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Name: Evie S.
Status: student
Grade: 9-12
Location: LA
Country: USA
Date: Summer 2011

How could you quantify and analyze the force of wind on a high rise building?

With some difficulty! The force depends upon the details of the shape of the building, in all three directions. In addition, the force depends upon the wind profile, also in all three directions. In addition, there can be torques (twisting motions). There can also be resonances if the building and the wind interact with one another. While building engineers have to do these kinds of computations, they are neither simple nor easy.

Vince Calder

Hi Evie,

Manually calculating wind loading on a building (or any object) is an extremely complex and difficult task, and the results are usually not very accurate. These days, this task is accomplished using Finite Element Analysis (FEA) software running on a very fast computer. The results are quite accurate, but highly computation-intensive. This type of software does an initial calculation, then the answer is used to refine the next iteration of calculations. This is commonly repeated hundreds of times until the results converge on a solution that no longer changes with each repetition. Even on a fast computer, it can take many hours of calculations before the results converge on a solution.

To use this type of FEA software, a CAD model is first created using 3D modeling software such as SolidWorks, ProEngineer, or similar engineering software. Then the file containing the 3D computer model is fed into the FEA software referred to above. The results are impressively accurate.... vastly more accurate than is possible with manual calculations.

Bob Wilson.

It is very difficult to actually measure the wind forces on a full-size high rise. Wind forces push and twist the entire building. A good measure of total wind forces can be obtained by putting force sensors on the outside walls that measure the wind pressure, and add up the measurements. Better accuracy is obtained when there is more force sensors.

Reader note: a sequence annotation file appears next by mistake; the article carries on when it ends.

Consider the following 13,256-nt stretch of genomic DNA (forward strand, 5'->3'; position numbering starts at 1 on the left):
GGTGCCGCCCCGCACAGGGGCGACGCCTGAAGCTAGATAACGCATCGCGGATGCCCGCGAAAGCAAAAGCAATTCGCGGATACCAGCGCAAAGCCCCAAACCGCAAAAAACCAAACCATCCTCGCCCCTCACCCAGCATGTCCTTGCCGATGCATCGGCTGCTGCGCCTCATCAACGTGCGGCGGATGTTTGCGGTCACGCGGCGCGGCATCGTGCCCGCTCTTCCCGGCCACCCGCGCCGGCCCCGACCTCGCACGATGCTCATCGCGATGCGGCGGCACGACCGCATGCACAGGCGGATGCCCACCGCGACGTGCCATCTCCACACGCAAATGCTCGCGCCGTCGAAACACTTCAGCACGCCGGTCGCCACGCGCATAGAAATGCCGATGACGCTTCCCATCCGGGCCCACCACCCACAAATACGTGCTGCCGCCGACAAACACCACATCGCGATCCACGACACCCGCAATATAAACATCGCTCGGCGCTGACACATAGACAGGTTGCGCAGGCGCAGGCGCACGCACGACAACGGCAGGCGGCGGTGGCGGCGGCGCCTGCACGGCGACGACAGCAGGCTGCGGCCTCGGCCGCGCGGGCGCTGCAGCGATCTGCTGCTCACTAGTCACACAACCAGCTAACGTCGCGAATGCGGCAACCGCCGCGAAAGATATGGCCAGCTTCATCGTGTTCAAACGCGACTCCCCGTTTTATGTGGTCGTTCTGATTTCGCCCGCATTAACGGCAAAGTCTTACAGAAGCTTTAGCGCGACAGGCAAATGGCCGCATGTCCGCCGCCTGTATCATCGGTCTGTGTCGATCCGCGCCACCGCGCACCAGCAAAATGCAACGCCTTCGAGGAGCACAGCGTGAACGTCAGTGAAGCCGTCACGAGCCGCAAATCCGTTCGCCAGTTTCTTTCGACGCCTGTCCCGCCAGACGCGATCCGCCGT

A direct, but less practical way to determine the wind forces on the building is to first measure how far the building deflects (inches or fractions of an inch) in the wind, measured by sensitive instruments. If one knows mathematically the relationship between force and deflection then one can calculate the force, but this force-deflection relationship is also not easy to figure out either. Because of the difficulty in instrumenting an actual building, many researchers use miniature model buildings (a few feet tall). The miniature models are put into a wind tunnel for testing, where the wind can be controlled very well. These models have force sensors built into them and a lot can be learned this way. The only drawback to this method is that complicating effects (gusts, terrain, etc) on the smaller model may not exactly duplicate in miniature the wind forces on the full size building.

A fourth way to analyze the force on a building is to do a mathematical calculation on a computer. The science behind these calculations is quite well established, and accurate results can be obtained. It is good to verify the computer model using a miniature model in a wind tunnel, and best of all it is good to check these analyses using a real building.

Robert Erck

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